London Bridge is falling down…
by Martin van Nierop
Early on Wednesday morning (Women’s Day) I was shown a post on a WhatsApp group that claimed the N3 was closed in Germiston. A pedestrian bridge had collapsed overnight. “Irritating scam!” I claimed. Turns out I was wrong. The bridge had actually fallen over completely.
After establishing that no one had been killed, my thoughts turned towards causes. What causes a bridge to collapse without warning? The bridge had been built in 1978, so it had stood for almost 40 years. Was it an act of God? Johannesburg is known for tremors (probably a result of extensive mining in the area), could this have been a cause?
As an environmental scientist, I also wondered if the changes in our climate may have something to do with it. One of the predicted impacts of climate change is more frequent and severe unusual weather events, such as storms, droughts, etc. However, none of these were reported at the time of the bridge collapsing. On the other hand, we have had some severe flooding in the recent past that may have weakened the structure’s foundations. Acid rain (caused by sulphur dioxide emissions into the atmosphere) could also be responsible for weakening the structure of the bridge. We will have to wait for the outcome of the official investigation to know what caused the bridge to collapse.
But like the Nursery Rhyme, “London Bridge is falling down”, we have to move on (build it up). The bridge rubble will have to be removed. The road re-opened. The bridge had been closed for some years, so probably will not be built up again.
But our impact on the environment is not so easy to ‘clean up’. The decades of mining in the area have left scars and environmental damage. Our lifestyles today, including the high consumption of energy, are contributing to environmental degradation. Each time you get a new computer or cell phone upgrade, what happens to the old one? E-waste is an increasing environmental problem.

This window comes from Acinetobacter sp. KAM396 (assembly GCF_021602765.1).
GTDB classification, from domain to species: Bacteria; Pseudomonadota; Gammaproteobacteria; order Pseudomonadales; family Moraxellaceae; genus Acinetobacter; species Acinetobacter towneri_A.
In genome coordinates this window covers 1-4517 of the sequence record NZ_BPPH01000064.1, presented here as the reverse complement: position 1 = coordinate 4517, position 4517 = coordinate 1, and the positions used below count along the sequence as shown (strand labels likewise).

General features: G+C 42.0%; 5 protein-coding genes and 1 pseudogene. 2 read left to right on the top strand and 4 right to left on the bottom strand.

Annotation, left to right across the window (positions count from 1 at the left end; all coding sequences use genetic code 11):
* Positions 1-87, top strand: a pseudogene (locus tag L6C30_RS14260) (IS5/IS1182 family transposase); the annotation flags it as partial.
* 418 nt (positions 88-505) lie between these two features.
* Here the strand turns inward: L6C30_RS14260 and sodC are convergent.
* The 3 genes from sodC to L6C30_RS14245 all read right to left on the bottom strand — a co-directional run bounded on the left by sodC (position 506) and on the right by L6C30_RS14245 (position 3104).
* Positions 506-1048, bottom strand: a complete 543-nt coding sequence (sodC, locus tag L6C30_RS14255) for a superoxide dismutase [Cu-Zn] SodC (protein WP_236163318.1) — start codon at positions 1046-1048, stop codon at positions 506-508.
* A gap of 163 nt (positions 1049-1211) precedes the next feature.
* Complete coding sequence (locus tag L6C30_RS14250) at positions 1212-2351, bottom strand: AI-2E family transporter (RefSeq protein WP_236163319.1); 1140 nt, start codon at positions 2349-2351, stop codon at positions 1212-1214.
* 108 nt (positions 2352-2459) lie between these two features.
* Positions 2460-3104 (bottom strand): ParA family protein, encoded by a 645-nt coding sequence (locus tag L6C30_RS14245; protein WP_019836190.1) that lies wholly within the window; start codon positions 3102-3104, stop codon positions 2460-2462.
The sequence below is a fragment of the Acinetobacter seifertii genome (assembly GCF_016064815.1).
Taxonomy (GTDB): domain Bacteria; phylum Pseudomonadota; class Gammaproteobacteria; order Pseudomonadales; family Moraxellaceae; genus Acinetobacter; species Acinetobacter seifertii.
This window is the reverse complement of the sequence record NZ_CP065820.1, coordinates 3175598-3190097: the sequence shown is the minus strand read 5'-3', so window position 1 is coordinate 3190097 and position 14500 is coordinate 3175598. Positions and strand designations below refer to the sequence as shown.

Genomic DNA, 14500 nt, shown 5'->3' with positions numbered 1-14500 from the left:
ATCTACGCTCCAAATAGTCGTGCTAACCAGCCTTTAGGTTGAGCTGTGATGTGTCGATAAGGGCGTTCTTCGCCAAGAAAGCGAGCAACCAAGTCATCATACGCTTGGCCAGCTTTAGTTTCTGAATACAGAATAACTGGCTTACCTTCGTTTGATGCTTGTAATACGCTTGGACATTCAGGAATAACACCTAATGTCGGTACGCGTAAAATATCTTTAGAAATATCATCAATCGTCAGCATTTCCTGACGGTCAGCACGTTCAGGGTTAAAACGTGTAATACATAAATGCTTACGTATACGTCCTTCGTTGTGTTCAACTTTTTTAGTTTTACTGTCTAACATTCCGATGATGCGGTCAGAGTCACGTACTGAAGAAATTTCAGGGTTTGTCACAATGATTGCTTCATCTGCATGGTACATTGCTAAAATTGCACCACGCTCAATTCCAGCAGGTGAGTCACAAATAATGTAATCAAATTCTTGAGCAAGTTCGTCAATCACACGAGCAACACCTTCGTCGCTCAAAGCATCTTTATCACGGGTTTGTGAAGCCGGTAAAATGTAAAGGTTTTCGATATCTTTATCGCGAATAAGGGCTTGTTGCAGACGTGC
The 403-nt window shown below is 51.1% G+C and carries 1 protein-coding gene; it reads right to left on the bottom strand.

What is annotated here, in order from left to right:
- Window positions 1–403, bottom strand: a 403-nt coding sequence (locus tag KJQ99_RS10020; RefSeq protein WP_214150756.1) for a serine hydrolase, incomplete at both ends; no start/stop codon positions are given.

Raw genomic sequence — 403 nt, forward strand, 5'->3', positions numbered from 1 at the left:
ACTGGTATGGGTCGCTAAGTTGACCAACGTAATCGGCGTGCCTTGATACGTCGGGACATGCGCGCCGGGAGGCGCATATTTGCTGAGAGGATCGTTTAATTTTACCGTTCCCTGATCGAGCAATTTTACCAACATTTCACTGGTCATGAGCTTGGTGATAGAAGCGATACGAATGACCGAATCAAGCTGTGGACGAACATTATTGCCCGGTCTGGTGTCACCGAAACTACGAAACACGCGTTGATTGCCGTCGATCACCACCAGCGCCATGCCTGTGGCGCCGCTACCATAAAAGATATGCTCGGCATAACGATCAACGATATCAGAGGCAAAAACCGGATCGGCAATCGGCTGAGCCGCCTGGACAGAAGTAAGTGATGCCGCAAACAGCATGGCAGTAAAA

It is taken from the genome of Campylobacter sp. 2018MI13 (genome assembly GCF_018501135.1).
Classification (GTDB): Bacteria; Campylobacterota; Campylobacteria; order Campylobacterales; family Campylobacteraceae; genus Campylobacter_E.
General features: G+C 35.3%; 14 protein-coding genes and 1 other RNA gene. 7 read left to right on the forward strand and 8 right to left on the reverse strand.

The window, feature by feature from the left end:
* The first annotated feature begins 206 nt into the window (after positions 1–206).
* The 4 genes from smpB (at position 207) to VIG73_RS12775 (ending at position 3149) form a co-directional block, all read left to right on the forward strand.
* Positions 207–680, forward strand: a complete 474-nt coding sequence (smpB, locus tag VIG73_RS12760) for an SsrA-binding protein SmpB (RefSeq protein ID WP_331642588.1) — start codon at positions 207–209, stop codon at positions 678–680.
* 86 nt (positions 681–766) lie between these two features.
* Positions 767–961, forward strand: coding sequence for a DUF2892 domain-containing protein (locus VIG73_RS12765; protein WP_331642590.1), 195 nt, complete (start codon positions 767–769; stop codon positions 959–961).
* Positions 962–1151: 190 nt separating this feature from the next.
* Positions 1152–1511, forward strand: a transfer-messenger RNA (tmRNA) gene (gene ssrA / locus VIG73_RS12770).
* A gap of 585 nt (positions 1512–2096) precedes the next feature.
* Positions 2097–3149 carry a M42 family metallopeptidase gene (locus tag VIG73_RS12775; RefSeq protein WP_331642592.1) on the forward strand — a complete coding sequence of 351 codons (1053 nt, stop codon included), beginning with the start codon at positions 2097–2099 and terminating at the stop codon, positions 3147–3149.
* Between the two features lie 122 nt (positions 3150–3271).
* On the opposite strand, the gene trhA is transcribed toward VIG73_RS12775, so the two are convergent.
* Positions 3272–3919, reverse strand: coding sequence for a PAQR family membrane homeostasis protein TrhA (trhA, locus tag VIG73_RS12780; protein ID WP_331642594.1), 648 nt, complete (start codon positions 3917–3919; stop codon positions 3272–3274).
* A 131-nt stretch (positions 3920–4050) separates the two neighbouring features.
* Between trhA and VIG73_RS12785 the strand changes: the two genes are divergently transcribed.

As Pope Francis tells us in his encyclical “Laudato Si’”, the earth “now cries out to us because of the harm we have inflicted on her by our irresponsible use and abuse of the goods with which God has endowed her” (Laudato Si’ #2).
However, we are able to change our ways, and clean up our act. Pope Francis urges us in the encyclical to take care of our common home.
An event like a pedestrian bridge collapsing on a busy freeway is troubling. These events are opportunities to ponder the effect we are having on the world around us. Hopefully, this will help us to change our attitudes and galvanise us into action. “Our goal is not to amass information or to satisfy curiosity, but rather to become painfully aware, to dare to turn what is happening to the world into our own personal suffering and thus to discover what each of us can do about it” (Laudato Si’ #19).
The Jesuit Institute, with Gondwana Environmental Solutions, is offering a day seminar on ‘Care of the Common Home’ on 9 September. Book your place now at firstname.lastname@example.org